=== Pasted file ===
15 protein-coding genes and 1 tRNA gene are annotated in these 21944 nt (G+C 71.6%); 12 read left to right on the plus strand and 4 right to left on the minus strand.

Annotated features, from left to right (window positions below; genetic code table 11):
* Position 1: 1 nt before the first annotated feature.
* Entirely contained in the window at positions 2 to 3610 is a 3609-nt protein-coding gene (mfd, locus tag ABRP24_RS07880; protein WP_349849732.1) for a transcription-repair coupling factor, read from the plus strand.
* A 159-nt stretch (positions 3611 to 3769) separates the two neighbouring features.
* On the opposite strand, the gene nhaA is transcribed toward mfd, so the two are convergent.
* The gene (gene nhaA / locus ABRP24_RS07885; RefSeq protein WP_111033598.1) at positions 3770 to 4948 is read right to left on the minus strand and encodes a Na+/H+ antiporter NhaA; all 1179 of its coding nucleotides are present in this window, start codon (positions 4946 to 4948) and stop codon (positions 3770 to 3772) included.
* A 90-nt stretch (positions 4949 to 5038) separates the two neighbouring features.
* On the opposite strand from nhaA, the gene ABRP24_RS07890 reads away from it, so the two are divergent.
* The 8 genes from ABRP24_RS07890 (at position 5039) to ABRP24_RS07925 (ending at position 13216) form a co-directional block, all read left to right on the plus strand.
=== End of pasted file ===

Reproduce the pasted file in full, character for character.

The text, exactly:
15 protein-coding genes and 1 tRNA gene are annotated in these 21944 nt (G+C 71.6%); 12 read left to right on the plus strand and 4 right to left on the minus strand.

Annotated features, from left to right (window positions below; genetic code table 11):
* Position 1: 1 nt before the first annotated feature.
* Entirely contained in the window at positions 2 to 3610 is a 3609-nt protein-coding gene (mfd, locus tag ABRP24_RS07880; protein WP_349849732.1) for a transcription-repair coupling factor, read from the plus strand.
* A 159-nt stretch (positions 3611 to 3769) separates the two neighbouring features.
* On the opposite strand, the gene nhaA is transcribed toward mfd, so the two are convergent.
* The gene (gene nhaA / locus ABRP24_RS07885; RefSeq protein WP_111033598.1) at positions 3770 to 4948 is read right to left on the minus strand and encodes a Na+/H+ antiporter NhaA; all 1179 of its coding nucleotides are present in this window, start codon (positions 4946 to 4948) and stop codon (positions 3770 to 3772) included.
* A 90-nt stretch (positions 4949 to 5038) separates the two neighbouring features.
* On the opposite strand from nhaA, the gene ABRP24_RS07890 reads away from it, so the two are divergent.
* The 8 genes from ABRP24_RS07890 (at position 5039) to ABRP24_RS07925 (ending at position 13216) form a co-directional block, all read left to right on the plus strand.